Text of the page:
But what about…
Cersei, as she’s portrayed in the books, is drinking wine and slowly going mad. Maybe not like she did on the show, blowing up the Sept of Balor and all, but she did set fire to the Tower of the Hand. She may not be the power-player of the Cersei on TV, but she does currently have a son on the Throne. Odds aren’t great that Cersei gets a shot at total rule right now. She has Ser Robert Strong (pretty much agreed upon to be the Zombie Mountain) to act as her representative in any trials by combat, so she should be free of being executed, but she has the Tyrells and the Faith Militant to deal with.
Tyrion is travelling to Essos to help Daenerys, presumably. He’s fled King’s Landing after shooting his father Tywin, but he doesn’t aspire to the Throne and is in no position as a noseless incognito dwarf to take a shot at getting back in the game. Is it possible his trajectory intertwines with Dany’s to bring them both back to Westeros like in the show? Yes, but it hasn’t happened yet and Tyrion is a long way from the Throne.
As for Jaime -- he doesn’t have a legitimate path to the Throne right now without admitting to incest and dooming his sister. Plus, Brienne is leading him into some sort of Lady Stoneheart trap.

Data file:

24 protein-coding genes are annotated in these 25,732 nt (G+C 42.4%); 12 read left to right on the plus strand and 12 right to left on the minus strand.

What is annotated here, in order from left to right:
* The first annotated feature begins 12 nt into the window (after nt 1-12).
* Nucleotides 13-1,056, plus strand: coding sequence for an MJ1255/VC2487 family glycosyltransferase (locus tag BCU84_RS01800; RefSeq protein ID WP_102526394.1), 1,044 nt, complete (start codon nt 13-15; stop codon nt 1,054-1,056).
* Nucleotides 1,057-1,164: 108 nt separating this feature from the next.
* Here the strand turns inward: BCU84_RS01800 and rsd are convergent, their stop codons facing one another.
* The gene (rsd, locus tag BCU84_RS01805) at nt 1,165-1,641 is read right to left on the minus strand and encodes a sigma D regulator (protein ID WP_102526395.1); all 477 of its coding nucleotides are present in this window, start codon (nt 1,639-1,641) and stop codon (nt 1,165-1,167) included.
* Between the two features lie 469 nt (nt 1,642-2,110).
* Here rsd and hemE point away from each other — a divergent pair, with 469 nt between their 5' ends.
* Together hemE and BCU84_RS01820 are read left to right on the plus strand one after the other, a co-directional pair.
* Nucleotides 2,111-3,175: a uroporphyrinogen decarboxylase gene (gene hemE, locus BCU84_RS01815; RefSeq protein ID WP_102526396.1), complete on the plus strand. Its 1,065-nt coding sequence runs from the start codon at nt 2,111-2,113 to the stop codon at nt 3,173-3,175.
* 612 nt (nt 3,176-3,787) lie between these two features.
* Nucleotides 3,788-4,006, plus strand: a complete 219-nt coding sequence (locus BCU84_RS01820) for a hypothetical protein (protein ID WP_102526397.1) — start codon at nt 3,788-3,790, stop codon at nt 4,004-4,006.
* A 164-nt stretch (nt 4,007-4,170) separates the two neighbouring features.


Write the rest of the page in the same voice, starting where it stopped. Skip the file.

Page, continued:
Still at the House of Black and White. She’s just recovered her sight, but -- like Tyrion -- has shown no indication that she’s headed back to Westeros to seek the Throne. Seeking revenge seems likely, but not the Throne.
Sansa dodged her in-show fate and was not married to Ramsay Bolton (that dishonor went to a book character named Jayne Pool). Instead, she’s in the Vale where she’s been hiding as an illegitimate daughter of Littlefinger. She might be in a position to become Lady of the Vale at some point, but she’s not the power player Sansa grew into on the TV show.
A book favorite that never came to fruition in the series, Catelyn Stark is resurrected as Lady Stoneheart, running around the Riverlands exacting vengeance as an undead. There’s some debate around if she’s going to end up killing Jaime Lannister in the next book, but the Valonqar prophecy complicates that as Jaime and Cersei’s fates are intertwined. Lady Stoneheart has vengeance on her mind, of course, not the Iron Throne.